Coun­ties with the lean­est ben­e­fits leave peo­ple with un­treated di­a­betes, hy­per­ten­sion or can­cer – con­di­tions that can lead to much more se­vere ill­ness or even pre­ventable death, ac­cord­ing to Lau­rel Lu­cia, di­rec­tor of the Health Care Pro­gram at the UC Berke­ley La­bor Cen­ter.

Un­doc­u­mented chil­dren are cur­rently cov­ered by Medi-Cal and the full cost of their non-emer­gency care is paid by the state. But when it comes to un­doc­u­mented adults, some coun­ties are re­luc­tant to cover non-emer­gency care be­cause they would have to foot the en­tire bill. Oth­ers sim­ply feel it isn’t their re­spon­si­bil­ity.

An­thony Wright, pres­i­dent of the con­sumer group Health Ac­cess, says coun­ties vary “widely and wildly” in what they of­fer this pop­u­la­tion. “The county is a last-re­sort safety net that is there in


some ar­eas and less so in oth­ers,” he said. “Peo­ple have dif­fer­ent ac­cess to health care based on the county they’re in. And at the end of the day that’s not a great pol­icy.”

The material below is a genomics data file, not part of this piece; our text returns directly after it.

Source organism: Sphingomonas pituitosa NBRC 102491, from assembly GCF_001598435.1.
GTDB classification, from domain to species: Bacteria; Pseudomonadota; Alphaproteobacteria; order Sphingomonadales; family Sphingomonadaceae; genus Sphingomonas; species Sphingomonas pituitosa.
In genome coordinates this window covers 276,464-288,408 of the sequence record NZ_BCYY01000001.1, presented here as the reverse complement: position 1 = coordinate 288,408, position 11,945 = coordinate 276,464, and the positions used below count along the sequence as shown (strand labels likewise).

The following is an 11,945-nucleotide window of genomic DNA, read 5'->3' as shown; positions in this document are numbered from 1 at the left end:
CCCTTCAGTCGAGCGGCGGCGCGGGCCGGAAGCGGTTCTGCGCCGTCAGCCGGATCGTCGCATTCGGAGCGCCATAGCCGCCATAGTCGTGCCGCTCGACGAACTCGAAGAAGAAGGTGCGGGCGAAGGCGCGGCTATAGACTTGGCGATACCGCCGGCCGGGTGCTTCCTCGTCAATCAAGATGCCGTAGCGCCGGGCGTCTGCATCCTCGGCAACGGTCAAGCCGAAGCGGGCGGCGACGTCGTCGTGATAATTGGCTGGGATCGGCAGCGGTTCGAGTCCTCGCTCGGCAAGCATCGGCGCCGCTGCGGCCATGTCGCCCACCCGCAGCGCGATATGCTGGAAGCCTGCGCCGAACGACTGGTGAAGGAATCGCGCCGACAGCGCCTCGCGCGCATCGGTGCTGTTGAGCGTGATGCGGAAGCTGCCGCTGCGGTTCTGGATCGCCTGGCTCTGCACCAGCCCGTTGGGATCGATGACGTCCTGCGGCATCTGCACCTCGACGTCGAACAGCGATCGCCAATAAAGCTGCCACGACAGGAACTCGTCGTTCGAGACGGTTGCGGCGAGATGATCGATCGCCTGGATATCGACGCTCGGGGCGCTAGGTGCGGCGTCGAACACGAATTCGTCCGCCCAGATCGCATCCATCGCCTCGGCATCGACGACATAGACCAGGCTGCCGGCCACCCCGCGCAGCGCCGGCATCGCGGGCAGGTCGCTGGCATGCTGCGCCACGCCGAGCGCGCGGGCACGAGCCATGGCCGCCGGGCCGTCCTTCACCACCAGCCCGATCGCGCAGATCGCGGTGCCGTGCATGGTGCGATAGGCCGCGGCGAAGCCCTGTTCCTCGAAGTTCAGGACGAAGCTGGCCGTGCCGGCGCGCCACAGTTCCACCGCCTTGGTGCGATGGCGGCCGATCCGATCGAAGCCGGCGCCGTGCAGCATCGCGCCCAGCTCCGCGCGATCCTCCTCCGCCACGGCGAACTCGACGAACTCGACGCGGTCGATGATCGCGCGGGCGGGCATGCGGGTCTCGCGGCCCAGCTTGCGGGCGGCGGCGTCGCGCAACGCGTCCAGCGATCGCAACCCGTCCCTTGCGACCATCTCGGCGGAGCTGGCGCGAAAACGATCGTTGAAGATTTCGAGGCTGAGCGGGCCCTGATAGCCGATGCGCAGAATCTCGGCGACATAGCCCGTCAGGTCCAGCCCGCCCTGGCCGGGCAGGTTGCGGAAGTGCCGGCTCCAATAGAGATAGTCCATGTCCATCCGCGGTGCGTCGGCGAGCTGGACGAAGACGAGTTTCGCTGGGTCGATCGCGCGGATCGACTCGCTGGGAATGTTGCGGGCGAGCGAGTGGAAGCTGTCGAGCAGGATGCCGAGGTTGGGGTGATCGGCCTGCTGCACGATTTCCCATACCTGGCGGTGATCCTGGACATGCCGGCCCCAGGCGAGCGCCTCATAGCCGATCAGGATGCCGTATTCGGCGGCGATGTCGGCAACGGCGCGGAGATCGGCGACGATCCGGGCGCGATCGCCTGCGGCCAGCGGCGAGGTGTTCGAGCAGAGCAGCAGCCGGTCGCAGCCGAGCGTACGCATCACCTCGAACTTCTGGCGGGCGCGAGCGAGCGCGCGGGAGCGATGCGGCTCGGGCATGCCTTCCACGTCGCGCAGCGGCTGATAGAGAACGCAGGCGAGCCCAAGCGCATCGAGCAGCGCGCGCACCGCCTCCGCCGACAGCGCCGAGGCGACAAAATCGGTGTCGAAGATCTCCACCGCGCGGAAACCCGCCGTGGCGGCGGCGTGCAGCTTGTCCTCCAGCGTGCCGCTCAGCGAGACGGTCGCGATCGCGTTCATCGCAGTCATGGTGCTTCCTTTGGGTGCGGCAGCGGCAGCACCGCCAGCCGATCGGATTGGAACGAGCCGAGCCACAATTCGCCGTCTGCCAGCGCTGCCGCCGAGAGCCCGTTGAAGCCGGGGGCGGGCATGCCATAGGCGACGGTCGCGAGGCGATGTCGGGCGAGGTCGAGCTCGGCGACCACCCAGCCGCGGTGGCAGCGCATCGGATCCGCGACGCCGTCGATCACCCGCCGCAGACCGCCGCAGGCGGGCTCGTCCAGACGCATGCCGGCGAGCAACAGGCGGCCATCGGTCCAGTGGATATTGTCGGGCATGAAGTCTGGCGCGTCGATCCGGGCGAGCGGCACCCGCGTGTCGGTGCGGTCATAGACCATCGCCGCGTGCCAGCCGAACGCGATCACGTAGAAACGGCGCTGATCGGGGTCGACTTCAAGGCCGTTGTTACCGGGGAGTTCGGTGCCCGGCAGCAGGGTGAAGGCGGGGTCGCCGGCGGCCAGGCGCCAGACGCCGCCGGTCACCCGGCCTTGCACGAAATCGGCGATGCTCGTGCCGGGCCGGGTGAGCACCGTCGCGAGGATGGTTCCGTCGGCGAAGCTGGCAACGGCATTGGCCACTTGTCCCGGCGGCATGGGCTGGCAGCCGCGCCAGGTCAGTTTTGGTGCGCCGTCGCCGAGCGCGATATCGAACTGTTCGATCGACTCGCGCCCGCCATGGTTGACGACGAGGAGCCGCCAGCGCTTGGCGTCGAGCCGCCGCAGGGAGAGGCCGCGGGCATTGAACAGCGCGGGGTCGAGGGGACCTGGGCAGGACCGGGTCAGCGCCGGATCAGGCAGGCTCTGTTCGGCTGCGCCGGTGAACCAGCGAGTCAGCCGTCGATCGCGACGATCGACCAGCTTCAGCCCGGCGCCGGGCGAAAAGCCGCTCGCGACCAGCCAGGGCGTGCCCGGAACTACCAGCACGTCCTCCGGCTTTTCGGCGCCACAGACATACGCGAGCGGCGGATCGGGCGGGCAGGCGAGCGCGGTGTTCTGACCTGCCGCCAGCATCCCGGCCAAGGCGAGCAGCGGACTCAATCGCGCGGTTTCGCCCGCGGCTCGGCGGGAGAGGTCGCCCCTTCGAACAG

Be­fore the Af­ford­able Care Act took ef­fect in 2014, county health de­part­ments treated all sorts of peo­ple with­out in­sur­ance, in­clud­ing sin­gle adults, home­less in­di­vid­u­als and peo­ple who made too much money to qual­ify for state pro­grams.

At that time, the state had more than 3 mil­lion unin­sured. But when Cal­i­for­nia broad­ened Med­i­Cal el­i­gi­bil­ity and cre­ated the Cov­ered Cal­i­for­nia health ex­change, many of those peo­ple gained in­sur­ance cov­er­age and stopped re­ly­ing on their coun­ties for free or sub­si­dized care.

The state also shifted the amount of fund­ing go­ing to coun­ties to cover the med­i­cally in­di­gent. That opened a door for coun­ties to ei­ther run smaller pro­grams or start cov­er­ing peo­ple they’d pre­vi­ously ex­cluded. The num­ber of county pro­grams serv­ing med­i­cally in­di­gent adults re­gard­less of im­mi­gra­tion sta­tus jumped from 11 to 47 be­tween Oc­to­ber 2017 and July 2018, ac­cord­ing to the re­port from the In­sure the Unin­sured Project.

Still, stan­dards of care vary. Some coun­ties pro­vide peo­ple with a card, but it’s not the same as hav­ing health in­sur­ance. It’s just a way to show el­i­gi­bil­ity for sub­si­dized care in a county clinic, a pub­lic hospi­tal, or a provider the county is con­tract­ing with.